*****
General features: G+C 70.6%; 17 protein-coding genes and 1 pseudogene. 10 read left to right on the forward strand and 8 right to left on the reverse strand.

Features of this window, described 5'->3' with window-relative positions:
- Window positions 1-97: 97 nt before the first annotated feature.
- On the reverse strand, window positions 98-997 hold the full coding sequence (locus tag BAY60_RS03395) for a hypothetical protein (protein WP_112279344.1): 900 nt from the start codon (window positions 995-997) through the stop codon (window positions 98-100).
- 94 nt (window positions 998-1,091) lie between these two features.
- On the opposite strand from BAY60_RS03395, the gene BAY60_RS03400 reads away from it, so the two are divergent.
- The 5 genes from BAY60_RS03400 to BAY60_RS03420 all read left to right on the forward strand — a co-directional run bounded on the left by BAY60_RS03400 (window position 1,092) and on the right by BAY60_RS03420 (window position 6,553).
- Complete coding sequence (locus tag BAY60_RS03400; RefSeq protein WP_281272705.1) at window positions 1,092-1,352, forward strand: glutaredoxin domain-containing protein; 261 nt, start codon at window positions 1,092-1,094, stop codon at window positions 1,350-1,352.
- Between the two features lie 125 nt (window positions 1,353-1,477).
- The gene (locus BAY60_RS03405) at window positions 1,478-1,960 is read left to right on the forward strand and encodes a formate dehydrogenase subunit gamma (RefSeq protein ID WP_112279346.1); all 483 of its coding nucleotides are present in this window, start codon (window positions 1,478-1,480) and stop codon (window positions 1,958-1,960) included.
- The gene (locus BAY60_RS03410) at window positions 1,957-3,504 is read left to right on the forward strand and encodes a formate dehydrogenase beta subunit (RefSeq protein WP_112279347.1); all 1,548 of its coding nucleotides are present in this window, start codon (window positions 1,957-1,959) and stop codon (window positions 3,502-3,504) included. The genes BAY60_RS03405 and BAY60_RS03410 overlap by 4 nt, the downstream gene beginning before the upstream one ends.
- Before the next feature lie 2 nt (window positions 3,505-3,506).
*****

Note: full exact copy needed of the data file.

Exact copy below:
General features: G+C 70.6%; 17 protein-coding genes and 1 pseudogene. 10 read left to right on the forward strand and 8 right to left on the reverse strand.

Features of this window, described 5'->3' with window-relative positions:
- Window positions 1-97: 97 nt before the first annotated feature.
- On the reverse strand, window positions 98-997 hold the full coding sequence (locus tag BAY60_RS03395) for a hypothetical protein (protein WP_112279344.1): 900 nt from the start codon (window positions 995-997) through the stop codon (window positions 98-100).
- 94 nt (window positions 998-1,091) lie between these two features.
- On the opposite strand from BAY60_RS03395, the gene BAY60_RS03400 reads away from it, so the two are divergent.
- The 5 genes from BAY60_RS03400 to BAY60_RS03420 all read left to right on the forward strand — a co-directional run bounded on the left by BAY60_RS03400 (window position 1,092) and on the right by BAY60_RS03420 (window position 6,553).
- Complete coding sequence (locus tag BAY60_RS03400; RefSeq protein WP_281272705.1) at window positions 1,092-1,352, forward strand: glutaredoxin domain-containing protein; 261 nt, start codon at window positions 1,092-1,094, stop codon at window positions 1,350-1,352.
- Between the two features lie 125 nt (window positions 1,353-1,477).
- The gene (locus BAY60_RS03405) at window positions 1,478-1,960 is read left to right on the forward strand and encodes a formate dehydrogenase subunit gamma (RefSeq protein ID WP_112279346.1); all 483 of its coding nucleotides are present in this window, start codon (window positions 1,478-1,480) and stop codon (window positions 1,958-1,960) included.
- The gene (locus BAY60_RS03410) at window positions 1,957-3,504 is read left to right on the forward strand and encodes a formate dehydrogenase beta subunit (RefSeq protein WP_112279347.1); all 1,548 of its coding nucleotides are present in this window, start codon (window positions 1,957-1,959) and stop codon (window positions 3,502-3,504) included. The genes BAY60_RS03405 and BAY60_RS03410 overlap by 4 nt, the downstream gene beginning before the upstream one ends.
- Before the next feature lie 2 nt (window positions 3,505-3,506).